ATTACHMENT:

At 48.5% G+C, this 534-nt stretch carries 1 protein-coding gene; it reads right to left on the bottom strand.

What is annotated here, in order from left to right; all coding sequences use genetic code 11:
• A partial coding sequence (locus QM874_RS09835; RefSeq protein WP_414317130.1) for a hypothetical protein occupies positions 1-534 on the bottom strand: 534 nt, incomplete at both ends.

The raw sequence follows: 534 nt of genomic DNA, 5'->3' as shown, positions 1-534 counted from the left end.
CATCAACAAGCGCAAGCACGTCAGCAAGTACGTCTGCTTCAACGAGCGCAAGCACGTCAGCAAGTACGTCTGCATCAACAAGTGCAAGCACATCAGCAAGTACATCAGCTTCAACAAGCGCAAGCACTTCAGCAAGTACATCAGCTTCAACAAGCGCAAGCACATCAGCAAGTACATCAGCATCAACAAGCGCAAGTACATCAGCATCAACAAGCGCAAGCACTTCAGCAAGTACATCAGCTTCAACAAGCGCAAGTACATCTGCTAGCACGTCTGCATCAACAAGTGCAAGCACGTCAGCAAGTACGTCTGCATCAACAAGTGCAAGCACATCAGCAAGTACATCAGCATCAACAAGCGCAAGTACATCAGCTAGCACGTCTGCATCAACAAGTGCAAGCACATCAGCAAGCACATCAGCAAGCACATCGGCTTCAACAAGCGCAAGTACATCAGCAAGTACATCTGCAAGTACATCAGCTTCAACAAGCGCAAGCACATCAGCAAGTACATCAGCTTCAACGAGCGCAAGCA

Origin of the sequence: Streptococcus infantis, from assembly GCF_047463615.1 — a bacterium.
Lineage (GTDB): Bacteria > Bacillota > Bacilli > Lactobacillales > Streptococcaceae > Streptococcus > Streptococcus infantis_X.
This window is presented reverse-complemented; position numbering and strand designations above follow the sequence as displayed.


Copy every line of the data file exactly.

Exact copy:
At 48.5% G+C, this 534-nt stretch carries 1 protein-coding gene; it reads right to left on the bottom strand.

What is annotated here, in order from left to right; all coding sequences use genetic code 11:
• A partial coding sequence (locus QM874_RS09835; RefSeq protein WP_414317130.1) for a hypothetical protein occupies positions 1-534 on the bottom strand: 534 nt, incomplete at both ends.

The raw sequence follows: 534 nt of genomic DNA, 5'->3' as shown, positions 1-534 counted from the left end.
CATCAACAAGCGCAAGCACGTCAGCAAGTACGTCTGCTTCAACGAGCGCAAGCACGTCAGCAAGTACGTCTGCATCAACAAGTGCAAGCACATCAGCAAGTACATCAGCTTCAACAAGCGCAAGCACTTCAGCAAGTACATCAGCTTCAACAAGCGCAAGCACATCAGCAAGTACATCAGCATCAACAAGCGCAAGTACATCAGCATCAACAAGCGCAAGCACTTCAGCAAGTACATCAGCTTCAACAAGCGCAAGTACATCTGCTAGCACGTCTGCATCAACAAGTGCAAGCACGTCAGCAAGTACGTCTGCATCAACAAGTGCAAGCACATCAGCAAGTACATCAGCATCAACAAGCGCAAGTACATCAGCTAGCACGTCTGCATCAACAAGTGCAAGCACATCAGCAAGCACATCAGCAAGCACATCGGCTTCAACAAGCGCAAGTACATCAGCAAGTACATCTGCAAGTACATCAGCTTCAACAAGCGCAAGCACATCAGCAAGTACATCAGCTTCAACGAGCGCAAGCA

Origin of the sequence: Streptococcus infantis, from assembly GCF_047463615.1 — a bacterium.
Lineage (GTDB): Bacteria > Bacillota > Bacilli > Lactobacillales > Streptococcaceae > Streptococcus > Streptococcus infantis_X.
This window is presented reverse-complemented; position numbering and strand designations above follow the sequence as displayed.